Conferences and tools in action

SRE, Mythes et réalités

Link to abstract

By Henri Gomez

Henri Gomez presented a vision of Site Reliability Engineering (SRE) that goes beyond conventional wisdom.

For Google, SRE is a software engineer who creates value through systematic automation. Henri stressed the importance of the 4 golden signals: error, traffic, saturation and latency, the last of which is essential for validating quality of service.

The SRE’s missions include tooling, observability (with an emphasis on good logging), and architecture. However, new missions are emerging, such as performance management, capacity planning and FinOps.

Henri then addressed several myths surrounding the SRE:

  • The myth that the Google-style SRE is applicable everywhere, pointing out that Google is still a tech company that makes tech products for tech people. So there are things that need to be adapted to suit different contexts;

  • The myth of the “superhero” who knows everything, whereas SREs have expertise in a complex technical stack but cannot master all languages, frameworks and tools;

  • The myth of the “bug detector”, emphasising the importance of SLIs (Service Level Indicators) and collaboration with development teams;

  • The myth of the “ultimate shield”, pointing out that security is everyone’s business, even if certain areas such as pentesting remain specialised;

  • The myth of “the ops guy who does the dev”, pointing out that SREs are not experts in every field, but can help developers find problems right down to the code.

Henri also clarified the common confusion between SRE and DevOps, the latter being more focused on infrastructure creation and automation.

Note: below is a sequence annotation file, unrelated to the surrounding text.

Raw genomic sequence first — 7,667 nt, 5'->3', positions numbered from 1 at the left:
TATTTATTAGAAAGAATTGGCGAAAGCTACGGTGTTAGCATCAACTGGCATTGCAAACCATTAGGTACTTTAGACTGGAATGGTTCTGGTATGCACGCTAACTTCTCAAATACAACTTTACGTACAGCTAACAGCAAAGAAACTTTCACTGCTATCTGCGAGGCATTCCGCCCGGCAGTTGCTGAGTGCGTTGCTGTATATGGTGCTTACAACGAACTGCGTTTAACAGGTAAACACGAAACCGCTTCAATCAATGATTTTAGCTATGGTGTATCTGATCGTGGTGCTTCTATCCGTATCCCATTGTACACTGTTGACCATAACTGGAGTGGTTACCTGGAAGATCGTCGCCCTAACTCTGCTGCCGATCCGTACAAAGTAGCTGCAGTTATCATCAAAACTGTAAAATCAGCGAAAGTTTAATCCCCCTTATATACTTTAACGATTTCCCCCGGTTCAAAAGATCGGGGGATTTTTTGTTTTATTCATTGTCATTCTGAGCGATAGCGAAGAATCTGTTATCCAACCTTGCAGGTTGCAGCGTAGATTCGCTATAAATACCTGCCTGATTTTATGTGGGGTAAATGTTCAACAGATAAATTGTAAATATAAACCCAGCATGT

To succeed as an SRE, you need a repeatable and predictable environment, a good understanding of SLAs, SLIs and SLOs, and you need to listen to build resilience.

The organisation needs to balance junior and senior staff, with a well-defined scope. In addition, soft skills are crucial: listening, communicating, the ability to convince and to learn.

Finally, Henri recommends gradually adding tools in line with the issues encountered, rather than implementing everything at once.

This presentation offers a balanced and realistic vision of the role of the SRE, demystifying some stereotypes ideas while underlining the importance of this function in modern organisations.

How we gained observability into our CI/CD pipeline

Link to abstract

By Dotan Horovits

The presentation uses Jenkins as an example to illustrate the importance of observability in CI/CD pipelines. Dotan highlights several crucial questions to ask about pipeline failures, such as:

  • Do the failures come from the same stage?
  • Do they have the same reason?
  • Are they specific to a particular branch or machine?

The focus is on DORA metrics for DevOps, including frequency of deployment to production and Lead Time for Change.

The lack of observability makes it difficult to assess these metrics. Dotan proposes a four-step approach to improving observability:

  • Collect: Retrieve data from environment variables (commits, branches, etc.) ;
  • Store: Store JSON data in OpenSearch;
  • Visualize : Use Kibana or OpenSearch Dashboards to create charts and indicators on Jenkins agents;
  • Report and Alert: Send daily notifications with a summary of the main visual aspects.